Acid reflux, or heartburn, is a common digestive complaint affecting approximately 44 percent of the adult U.S. population at least once a month, and 20 percent feel it at least once a week. A 2007 study in the journal, “Alimentary Pharmacology and Therapeutics, as well as a 2006 review in the Journal of Gastroenterology suggest that acupuncture may be a viable treatment option for gastroesophageal reflux disease, or GERD, a chronic form of the condition.
Acid reflux occurs when food or liquid in the stomach leaks up into the esophagus, the tube connecting the stomach to the mouth. The acidic stomach contents cause irritation to the lining of the esophagus, which results in the common complaint of heartburn. Lifestyle and dietary alterations including weight loss, eating smaller portions at meals, not lying down within 2 hours after eating, avoiding caffeine, alcohol and nicotine are often helpful in managing and preventing the onset of GERD.
Acupuncture and Chinese Medicine
Acupuncture is one of the primary treatment methods employed in traditional Chinese medicine. According to the National Center for Complementary and Alternative Medicine, acupuncture has been steadily gaining acceptance as an alternative mode of therapy since the late 1970s, when it first came to the U.S. as a treatment for various types of pain since. In stimulating specific energetic points on the body, primarily with ultrafine needles, practitioners attempt to restore the balance of health Acupuncture must be provided by a properly licensed professional. It is considered generally safe, although minor bruising can occasionally occur at the needle site and typically disappears within one to two weeks.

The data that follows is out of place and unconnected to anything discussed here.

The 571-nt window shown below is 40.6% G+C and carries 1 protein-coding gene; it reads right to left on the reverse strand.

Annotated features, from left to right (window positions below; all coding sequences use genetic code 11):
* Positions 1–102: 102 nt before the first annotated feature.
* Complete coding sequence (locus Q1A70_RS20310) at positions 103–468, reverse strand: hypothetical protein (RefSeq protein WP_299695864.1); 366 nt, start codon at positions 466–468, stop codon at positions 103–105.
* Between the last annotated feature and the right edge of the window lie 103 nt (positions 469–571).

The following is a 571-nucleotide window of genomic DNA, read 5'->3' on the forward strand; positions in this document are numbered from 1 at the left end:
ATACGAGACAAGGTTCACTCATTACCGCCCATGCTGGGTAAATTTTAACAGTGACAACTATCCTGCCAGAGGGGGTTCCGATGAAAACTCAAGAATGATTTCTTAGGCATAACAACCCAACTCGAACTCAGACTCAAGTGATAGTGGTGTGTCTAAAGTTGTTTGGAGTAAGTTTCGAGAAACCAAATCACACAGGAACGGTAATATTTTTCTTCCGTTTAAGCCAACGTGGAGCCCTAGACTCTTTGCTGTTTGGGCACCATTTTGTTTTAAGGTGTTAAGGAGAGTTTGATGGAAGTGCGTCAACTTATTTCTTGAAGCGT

A 2006 review in the “Journal of Gastroenterology” reported that acupuncture may be effective in the treatment of GERD because it stimulates gastrointestinal motility and inhibits acid secretion in the stomach. Additionally, a small study of 30 patients, published in the 2007 edition of Alimentary Pharmacology & Therapeutics, reported that adding acupuncture to proton-pump inhibitor drugs — the conventional therapy — was more effective in managing symptoms than doubling the dosage of the proton-pump inhibitor.
Consult your primary care physician before seeking alternative medical treatment, as structural issues like hiatal hernia may contribute to acid reflux. You may need weeks to months of regular acupuncture treatments to achieve results; the acupuncturist may recommend more frequent treatments initially if symptoms are severe. Treatment costs can vary widely but some insurance plans may provide coverage, especially when acid reflux is accompanied by pain, NCCAM reports.